I think that the fact that phones have trickled down all the way to, at least, 6th grade level, they can't really have growth until people start reproducing more.  Phone innovation has reached a plateau so upgrading every year is no longer an incentive.

    It is like Video Game cards, at the beginning you had to have the latest one because the difference in quality and speed was high from one generation to the other, now you can get away with a new video card every few years.

    It took the Desktop world almost three decades to reach this plateau, it just happened much faster with phones.

  8. 217

    Smartphones are getting better, so much so that here in the US people are realizing they don't actually need an upgrade every year or even 2 years, they are holding onto their phones for a longer period of time (see: iPad growth issues). Add to the fact people in the rest of the world are starting to get them as well, so growth is obviously going to start declining.

    • 1959

      In reply to dcdevito:

      I'm not sure I'd attribute it to "getting better". I think that it's more that they aren't getting better. Why upgrade for tiny incremental upgrades? I think a healthy dose of fatigue probably plays a role as well. Switching phones, even within the same ecosystem, is tedious.

  9. 5234

    The millennials are actually seeing that they have to tighten their belts and do work to make a living instead of throwing the Western world further into debt.

    Ironically, tech jobs are in high demand.  The reason: millennials think they're entitled to more than what companies are willing to pay.

  10. 165

    0.4% is a small number.

    6.1 million sounds big if you don't look at the 1.2 billion for Android.

    Still, if you sell an app for 1.29, and you keep $1.00 of each sale, and you sell to 2% of the 6.1 million users, that's way more money than I make in a year.

    How much effort is required to port an app to Windows?

    • 1353

      In reply to RonH:

      The simple maths seems to imply there is still a market here but it does not work out that way. The majority of these 6.1 million phones are not in the US, but rather in poorer developing countries. Unless you app is really essential they are not going to spend even $1 on it.

    • 1377

      In reply to RonH:

      Picky: your percentage arithmetic needs work. 30% off the top from 1.29 would leave $0.90. 2% of 6.1m is 122K, so sales would be just under $110K. If that's way more than you make in a year, what are you doing spending money on a Thurrott premium account?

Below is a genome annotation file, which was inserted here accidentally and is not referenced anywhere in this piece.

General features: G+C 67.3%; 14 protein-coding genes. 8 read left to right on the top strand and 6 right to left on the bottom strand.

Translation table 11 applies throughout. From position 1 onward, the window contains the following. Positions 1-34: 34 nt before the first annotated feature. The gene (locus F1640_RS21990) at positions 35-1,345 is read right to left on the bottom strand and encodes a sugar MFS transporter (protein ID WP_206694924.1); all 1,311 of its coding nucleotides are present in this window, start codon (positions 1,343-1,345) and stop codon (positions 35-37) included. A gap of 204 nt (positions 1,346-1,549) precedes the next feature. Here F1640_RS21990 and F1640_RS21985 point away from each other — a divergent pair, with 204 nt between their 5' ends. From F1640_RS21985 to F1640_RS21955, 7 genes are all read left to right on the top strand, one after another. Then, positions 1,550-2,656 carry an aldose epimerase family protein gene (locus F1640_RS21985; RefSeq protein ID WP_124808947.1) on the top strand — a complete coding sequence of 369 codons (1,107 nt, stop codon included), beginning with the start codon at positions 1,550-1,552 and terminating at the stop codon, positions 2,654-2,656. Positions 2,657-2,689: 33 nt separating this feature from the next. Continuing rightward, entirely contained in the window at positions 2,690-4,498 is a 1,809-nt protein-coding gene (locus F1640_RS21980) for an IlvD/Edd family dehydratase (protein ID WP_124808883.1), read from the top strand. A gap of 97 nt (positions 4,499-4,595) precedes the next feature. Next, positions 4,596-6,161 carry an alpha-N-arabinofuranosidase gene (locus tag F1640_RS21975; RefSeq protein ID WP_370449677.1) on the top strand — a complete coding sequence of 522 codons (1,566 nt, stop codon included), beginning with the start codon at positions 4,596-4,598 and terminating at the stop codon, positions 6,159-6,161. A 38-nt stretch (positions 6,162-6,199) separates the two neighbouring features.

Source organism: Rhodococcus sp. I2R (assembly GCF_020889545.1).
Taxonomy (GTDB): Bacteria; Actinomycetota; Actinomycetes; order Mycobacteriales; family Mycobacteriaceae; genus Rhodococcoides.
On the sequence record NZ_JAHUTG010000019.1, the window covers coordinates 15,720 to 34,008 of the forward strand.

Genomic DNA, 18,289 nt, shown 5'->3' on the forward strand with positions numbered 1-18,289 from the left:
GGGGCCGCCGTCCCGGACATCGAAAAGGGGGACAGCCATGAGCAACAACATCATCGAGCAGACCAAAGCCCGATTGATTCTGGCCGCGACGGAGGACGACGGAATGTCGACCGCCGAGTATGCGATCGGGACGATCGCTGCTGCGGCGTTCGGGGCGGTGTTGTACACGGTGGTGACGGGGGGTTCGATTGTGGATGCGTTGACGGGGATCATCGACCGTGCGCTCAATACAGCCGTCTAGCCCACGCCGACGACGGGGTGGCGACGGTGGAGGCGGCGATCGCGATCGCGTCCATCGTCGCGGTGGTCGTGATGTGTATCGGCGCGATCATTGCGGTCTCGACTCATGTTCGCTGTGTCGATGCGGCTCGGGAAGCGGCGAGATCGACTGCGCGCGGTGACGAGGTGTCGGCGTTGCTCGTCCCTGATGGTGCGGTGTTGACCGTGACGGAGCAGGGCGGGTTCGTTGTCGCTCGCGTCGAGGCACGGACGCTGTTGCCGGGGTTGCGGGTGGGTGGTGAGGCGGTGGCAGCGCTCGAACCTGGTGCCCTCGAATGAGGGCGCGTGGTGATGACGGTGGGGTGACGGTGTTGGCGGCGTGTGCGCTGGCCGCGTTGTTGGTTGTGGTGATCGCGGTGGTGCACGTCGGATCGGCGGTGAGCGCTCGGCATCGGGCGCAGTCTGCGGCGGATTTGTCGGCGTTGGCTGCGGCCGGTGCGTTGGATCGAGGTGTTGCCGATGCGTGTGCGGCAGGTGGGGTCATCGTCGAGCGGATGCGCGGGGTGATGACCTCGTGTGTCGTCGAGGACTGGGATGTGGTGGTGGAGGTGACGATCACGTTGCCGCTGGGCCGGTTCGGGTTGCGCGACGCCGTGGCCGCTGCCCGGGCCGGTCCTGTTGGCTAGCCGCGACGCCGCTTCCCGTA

11. 5496

    There's no new innovations in phones right now.

    Yeah, you can put in a better CPU, GPU, RAM, camera, but what does that mean for the average consumer?

    • 1377

      In reply to lordbaal1:

      Yup, so phones have almost caught up with PCs on the downslope.

      Perhaps we've reached the point where hardware innovation will need scientific and technological breakthroughs to achieve substantial future growth.

  12. 5592

    Amusing that the IDC "prediction" says that Apple, who has been losing double digit share all across iOS for a couple of years now (even they say down 11% this year) will amazingly stop hemorrhaging share and only lose 0.1% share over the next 3 years. That's a pretty incredible turnaround for a company that hasn't had a breakthrough feature in several versions.

    I guess the public has just been holding off until they could get rid of the headphone jack.

  13. 5510

    Well, it happens. It's the laws of economics. Plus we are only talking about rate of growth here.

    WOW...Windows Phone is now at the 0%. We can probably single these people out and actually know them by name. LOL.

    They are probably all Thurrot.com Premium Users. LOL.

  14. 7102

    I guess some brands maybe will dissapear in the android world. I think some of the "old" Taiwanese brands will have a hard time to last (HTC or Asus)

    You got a lot for the money with OnePlus, or the rising Vernee. But time will tell what will happend.

    Nokia will return to.